Intriguing Things You Need to Know About the Goliath Grouper Fish

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Things You Need to Know About the Goliath Grouper Fish

Being extremely large saltwater fish, Goliath Groupers are found in shallow tropical waters abundant with coral and artificial reefs. Also, they are the largest known species in the Sea bass family. Here’s enlisting some must-know Goliath Grouper facts. Take a look.

Ill-Suited for Human Consumption

The fish’s meat contains high levels of methyl mercury making it unfit for human consumption.

Goliath Groupers are found in the eastern as well as western Atlantic ocean. In the western half, they exist in the waters of the Florida Keys, Bahamas, and the coast of Brazil. In the eastern half, they range from Congo to Senegal. Here’s a table giving the scientific classification of the fish, followed by some intriguing facts about its physical characteristics, diet, and temperament.

Scientific Classification
Common Name: Atlantic Goliath Grouper
Binomial Name: Epinephelus itajara
Kingdom: Animalia
Phylum: Chordata
Class: Actinopterygii
Order: Perciformes
Family: Serranidae
Genus: Epinephelus
IUCN Rating: Critically Endangered

Intriguing Facts About the Goliath Grouper

Goliath grouper

►Goliath Groupers can grow as big as 8.2 feet in length, and half as wide. Their weight ranges from 180 to a maximum of 360 kilos.

►Coming to their shape, they are stocky, have broad heads and tiny eyes. The pectoral and tail fins are rounded, whereas the dorsal fins are connected along the back.

►These fish could either be dull green or gray, or dark yellow to brown. They have multiple dark spots on their head, body, and fins. Juveniles are mostly tawny, and have dark bands and blotches.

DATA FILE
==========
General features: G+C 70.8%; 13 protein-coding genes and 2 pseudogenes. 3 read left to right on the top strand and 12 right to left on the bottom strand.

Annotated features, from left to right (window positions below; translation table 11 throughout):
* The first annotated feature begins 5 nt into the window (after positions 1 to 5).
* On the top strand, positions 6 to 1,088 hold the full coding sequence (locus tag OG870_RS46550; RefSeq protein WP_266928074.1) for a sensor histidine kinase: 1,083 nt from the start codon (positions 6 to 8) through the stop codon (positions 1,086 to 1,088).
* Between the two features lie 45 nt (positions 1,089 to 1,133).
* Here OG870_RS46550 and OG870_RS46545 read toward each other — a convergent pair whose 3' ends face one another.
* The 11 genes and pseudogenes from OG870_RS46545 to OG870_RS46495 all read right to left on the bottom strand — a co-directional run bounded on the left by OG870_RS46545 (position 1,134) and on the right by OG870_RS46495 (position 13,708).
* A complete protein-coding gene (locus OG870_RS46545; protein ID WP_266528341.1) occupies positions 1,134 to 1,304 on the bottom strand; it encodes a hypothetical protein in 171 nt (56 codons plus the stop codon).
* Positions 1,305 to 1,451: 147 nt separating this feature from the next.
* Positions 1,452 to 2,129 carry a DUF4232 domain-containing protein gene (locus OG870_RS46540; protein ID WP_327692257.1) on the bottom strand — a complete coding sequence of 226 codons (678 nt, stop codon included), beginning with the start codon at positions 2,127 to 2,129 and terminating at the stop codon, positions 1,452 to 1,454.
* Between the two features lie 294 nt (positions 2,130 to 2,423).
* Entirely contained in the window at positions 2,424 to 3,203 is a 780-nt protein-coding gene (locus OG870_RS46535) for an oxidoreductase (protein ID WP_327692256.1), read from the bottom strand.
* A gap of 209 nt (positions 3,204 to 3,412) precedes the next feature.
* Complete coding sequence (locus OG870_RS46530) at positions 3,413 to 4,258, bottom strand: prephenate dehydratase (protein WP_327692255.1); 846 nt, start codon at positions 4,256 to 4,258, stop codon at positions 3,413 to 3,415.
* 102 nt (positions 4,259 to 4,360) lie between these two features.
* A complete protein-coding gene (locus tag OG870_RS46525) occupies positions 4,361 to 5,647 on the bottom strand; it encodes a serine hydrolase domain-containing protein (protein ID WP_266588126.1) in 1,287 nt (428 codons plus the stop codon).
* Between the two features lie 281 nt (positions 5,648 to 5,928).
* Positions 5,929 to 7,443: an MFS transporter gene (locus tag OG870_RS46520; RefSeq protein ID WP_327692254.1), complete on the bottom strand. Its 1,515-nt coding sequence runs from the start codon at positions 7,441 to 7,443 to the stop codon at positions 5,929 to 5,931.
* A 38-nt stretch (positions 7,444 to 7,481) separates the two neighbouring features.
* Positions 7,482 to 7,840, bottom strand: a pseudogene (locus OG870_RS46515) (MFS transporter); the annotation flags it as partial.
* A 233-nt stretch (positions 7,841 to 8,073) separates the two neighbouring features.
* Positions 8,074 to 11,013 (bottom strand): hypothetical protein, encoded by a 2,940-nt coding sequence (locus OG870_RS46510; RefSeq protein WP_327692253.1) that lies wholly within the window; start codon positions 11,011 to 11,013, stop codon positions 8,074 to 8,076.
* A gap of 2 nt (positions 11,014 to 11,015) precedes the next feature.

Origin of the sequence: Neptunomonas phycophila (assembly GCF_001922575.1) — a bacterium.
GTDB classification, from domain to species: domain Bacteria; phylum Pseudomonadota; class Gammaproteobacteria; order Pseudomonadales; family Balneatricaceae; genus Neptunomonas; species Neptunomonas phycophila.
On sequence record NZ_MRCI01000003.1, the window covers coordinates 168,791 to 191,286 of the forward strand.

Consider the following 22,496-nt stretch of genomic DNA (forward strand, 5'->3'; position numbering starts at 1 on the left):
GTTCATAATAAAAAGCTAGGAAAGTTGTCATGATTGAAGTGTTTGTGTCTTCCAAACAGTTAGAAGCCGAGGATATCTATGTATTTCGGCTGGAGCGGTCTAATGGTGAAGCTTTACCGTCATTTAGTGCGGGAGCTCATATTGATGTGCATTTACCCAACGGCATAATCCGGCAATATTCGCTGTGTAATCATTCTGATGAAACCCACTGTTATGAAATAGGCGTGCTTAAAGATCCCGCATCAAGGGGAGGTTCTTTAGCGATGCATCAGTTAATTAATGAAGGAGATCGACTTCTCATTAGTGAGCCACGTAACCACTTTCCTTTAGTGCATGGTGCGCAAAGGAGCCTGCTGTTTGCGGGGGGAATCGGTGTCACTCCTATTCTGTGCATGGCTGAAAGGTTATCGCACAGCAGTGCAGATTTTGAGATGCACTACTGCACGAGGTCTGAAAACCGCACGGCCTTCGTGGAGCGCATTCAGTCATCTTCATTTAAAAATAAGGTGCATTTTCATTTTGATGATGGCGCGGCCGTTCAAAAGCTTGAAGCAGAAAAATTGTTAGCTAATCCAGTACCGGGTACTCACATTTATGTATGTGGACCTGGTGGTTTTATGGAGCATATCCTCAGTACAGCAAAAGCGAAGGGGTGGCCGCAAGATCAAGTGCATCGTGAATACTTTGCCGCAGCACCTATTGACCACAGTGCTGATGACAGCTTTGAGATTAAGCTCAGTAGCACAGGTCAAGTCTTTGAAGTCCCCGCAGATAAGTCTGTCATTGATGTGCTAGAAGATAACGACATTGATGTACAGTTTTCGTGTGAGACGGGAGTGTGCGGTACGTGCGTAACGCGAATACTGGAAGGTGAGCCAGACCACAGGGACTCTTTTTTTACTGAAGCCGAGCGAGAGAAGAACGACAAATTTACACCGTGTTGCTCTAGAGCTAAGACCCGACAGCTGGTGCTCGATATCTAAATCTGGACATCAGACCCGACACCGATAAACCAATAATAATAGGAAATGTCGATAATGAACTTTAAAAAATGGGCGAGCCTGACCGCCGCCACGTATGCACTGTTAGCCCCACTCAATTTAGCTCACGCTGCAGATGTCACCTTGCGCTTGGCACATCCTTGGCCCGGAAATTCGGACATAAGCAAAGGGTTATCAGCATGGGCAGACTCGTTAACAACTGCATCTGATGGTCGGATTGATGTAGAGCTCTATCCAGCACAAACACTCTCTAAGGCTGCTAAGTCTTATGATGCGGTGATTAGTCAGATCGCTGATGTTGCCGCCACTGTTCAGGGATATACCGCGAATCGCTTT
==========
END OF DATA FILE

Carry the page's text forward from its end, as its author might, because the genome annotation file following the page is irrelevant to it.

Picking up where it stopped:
►Goliath Groupers are known by several names including, Atlantic Goliath Grouper, Black Bass, Esonue Grouper, Giant Seabass, Guasa, Hamlet, Jew fish, and Southern/Spotted Jew fish.

►In spite of their huge size, these fish feed on crustaceans, small bait fish, and slow-moving poisonous fish like Catfish, Puffer fish, Stingrays, Cow fish, Burr fish, etc. Also, despite its sharp teeth, it swallows the prey whole (and does not chew upon it).

►Goliath Groupers breed from July through September; they gather in groups of 100 or more at specific breeding sites for spawning. The fertilized eggs scatter in the water and eventually develop into kite-shaped larvae with long dorsal fins and pelvic fin spines. Juveniles are just 2.5 cm long and prefer settling into mangrove habitats.

►The Goliath Grouper is specifically prone to over-fishing due to its large size, slow growth rate, curious and fearless nature, and low reproductive rate. These fish were considered a delicacy prior to receiving a critically endangered status.

►Scientists believe that Goliath Groupers have a very long lifespan, and they may live for even a hundred years. However, the highest known age is 37 years.

►Goliath Groupers are also referred to as the ‘barking fish’. This is because, these fish make a peculiar booming sound (something like that of a bass drum) which can not only be heard but felt as well. These vocalizations are normally termed as barks; they are either used to communicate or to warn intruders trying to access their territories.

►These fish are solitary and territorial in nature. Also, they don’t move a lot and are always glued to reefs, corals, and rocks in shallow waters, except during the spawning season.

►It is believed that like most groupers, Goliaths are protogynous hermaphrodites. This refers to organisms who are born female and undergo a sexual transformation at some point later in their lives.

►The Goliath Grouper was traditionally referred to as jewfish (as mentioned before), but the American Fisheries Society banned the use of this term (in 2001) as it sounded culturally insensitive.

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